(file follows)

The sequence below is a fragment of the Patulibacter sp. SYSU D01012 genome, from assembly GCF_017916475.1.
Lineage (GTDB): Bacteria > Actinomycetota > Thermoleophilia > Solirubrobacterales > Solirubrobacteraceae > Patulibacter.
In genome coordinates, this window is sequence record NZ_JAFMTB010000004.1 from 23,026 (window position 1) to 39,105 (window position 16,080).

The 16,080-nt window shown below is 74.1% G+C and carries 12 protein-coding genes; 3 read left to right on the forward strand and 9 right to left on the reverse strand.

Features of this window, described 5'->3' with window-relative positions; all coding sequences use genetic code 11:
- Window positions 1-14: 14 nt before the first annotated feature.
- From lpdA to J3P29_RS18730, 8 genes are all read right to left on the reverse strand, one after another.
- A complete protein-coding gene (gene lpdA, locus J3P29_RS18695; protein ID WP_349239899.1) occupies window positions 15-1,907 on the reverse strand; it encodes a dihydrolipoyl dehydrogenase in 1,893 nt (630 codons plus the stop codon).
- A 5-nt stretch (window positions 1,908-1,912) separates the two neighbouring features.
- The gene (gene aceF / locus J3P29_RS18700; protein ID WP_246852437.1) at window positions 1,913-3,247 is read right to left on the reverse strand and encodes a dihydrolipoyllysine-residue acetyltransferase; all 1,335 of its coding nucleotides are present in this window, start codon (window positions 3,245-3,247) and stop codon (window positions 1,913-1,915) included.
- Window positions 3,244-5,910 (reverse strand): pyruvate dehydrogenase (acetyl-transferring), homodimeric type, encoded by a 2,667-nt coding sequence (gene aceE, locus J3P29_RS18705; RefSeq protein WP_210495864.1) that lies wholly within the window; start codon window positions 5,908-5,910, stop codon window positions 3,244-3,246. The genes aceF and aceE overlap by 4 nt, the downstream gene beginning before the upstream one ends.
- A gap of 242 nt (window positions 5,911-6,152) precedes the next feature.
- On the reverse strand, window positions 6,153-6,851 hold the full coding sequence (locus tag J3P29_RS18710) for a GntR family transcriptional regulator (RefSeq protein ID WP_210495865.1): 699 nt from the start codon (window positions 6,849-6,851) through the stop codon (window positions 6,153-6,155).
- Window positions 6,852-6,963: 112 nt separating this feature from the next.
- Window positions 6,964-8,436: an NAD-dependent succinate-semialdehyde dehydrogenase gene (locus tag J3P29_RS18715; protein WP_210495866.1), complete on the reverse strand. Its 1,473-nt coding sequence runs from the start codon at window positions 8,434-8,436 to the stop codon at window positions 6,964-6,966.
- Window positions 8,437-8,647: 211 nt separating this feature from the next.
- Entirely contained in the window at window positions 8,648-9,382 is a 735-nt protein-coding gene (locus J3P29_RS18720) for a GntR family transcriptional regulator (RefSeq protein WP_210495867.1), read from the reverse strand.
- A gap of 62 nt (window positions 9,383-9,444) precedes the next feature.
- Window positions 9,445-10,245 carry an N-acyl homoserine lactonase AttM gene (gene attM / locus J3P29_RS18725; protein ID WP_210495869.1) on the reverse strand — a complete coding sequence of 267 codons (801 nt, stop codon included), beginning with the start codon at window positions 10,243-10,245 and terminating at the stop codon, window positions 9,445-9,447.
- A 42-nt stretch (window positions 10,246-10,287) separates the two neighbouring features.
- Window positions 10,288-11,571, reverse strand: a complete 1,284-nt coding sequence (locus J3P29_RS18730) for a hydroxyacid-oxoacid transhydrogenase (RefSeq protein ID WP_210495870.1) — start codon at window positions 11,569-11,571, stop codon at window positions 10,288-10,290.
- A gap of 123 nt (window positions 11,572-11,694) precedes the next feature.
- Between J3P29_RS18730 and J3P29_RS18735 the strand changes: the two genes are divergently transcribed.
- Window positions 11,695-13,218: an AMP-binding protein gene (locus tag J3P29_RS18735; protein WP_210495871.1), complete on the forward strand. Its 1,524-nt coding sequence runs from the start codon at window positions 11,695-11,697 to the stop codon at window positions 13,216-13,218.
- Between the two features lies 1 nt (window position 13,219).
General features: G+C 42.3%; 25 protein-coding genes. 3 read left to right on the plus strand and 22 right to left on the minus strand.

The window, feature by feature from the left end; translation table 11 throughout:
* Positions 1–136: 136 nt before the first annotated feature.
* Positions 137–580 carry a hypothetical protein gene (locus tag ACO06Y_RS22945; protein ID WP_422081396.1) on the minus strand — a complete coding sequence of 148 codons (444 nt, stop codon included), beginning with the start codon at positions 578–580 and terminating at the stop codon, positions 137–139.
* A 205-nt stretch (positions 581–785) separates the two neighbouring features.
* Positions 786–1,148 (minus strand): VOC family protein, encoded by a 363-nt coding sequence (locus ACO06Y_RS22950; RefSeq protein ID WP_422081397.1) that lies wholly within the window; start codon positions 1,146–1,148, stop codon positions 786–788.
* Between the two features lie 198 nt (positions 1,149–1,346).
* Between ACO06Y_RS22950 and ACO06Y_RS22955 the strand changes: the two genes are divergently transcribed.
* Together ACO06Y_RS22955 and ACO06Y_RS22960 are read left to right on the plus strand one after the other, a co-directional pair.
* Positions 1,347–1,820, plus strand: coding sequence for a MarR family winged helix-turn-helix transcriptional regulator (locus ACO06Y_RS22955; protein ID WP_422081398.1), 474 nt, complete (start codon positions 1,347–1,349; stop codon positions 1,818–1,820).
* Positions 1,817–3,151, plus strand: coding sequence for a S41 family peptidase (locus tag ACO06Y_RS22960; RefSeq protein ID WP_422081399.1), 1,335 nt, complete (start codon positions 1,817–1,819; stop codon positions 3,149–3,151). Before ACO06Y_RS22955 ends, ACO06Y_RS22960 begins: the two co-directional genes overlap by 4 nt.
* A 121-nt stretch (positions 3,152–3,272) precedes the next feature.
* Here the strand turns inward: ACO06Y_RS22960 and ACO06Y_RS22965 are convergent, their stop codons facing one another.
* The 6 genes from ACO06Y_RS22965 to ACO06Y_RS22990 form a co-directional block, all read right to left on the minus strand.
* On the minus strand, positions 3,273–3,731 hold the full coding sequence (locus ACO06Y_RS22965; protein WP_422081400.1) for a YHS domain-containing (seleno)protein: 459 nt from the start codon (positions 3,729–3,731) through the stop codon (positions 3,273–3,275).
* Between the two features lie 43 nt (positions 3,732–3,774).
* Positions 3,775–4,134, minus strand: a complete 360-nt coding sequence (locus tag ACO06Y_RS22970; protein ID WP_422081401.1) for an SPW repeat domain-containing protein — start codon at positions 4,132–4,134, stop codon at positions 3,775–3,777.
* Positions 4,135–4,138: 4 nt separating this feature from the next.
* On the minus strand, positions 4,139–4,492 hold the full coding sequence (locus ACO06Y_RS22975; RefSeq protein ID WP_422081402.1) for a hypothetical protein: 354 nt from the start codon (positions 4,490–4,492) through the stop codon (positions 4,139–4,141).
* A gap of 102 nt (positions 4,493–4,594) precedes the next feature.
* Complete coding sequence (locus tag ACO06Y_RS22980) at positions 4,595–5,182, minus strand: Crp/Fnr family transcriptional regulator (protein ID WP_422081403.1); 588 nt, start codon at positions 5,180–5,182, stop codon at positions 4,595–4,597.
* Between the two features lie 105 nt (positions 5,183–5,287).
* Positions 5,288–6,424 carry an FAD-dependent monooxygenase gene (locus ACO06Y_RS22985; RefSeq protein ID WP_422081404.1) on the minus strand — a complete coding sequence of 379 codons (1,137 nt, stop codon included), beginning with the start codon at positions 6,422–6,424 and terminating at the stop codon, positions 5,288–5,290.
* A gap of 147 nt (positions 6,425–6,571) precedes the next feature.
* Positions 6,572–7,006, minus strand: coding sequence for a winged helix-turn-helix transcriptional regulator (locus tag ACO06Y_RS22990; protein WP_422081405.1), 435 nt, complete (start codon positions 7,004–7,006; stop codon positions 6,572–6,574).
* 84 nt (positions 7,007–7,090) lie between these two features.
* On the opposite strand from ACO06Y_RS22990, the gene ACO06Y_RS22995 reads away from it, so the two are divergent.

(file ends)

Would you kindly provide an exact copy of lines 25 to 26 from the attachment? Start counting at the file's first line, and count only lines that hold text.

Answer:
- Between the two features lies 1 nt (window position 13,219).
General features: G+C 42.3%; 25 protein-coding genes. 3 read left to right on the plus strand and 22 right to left on the minus strand.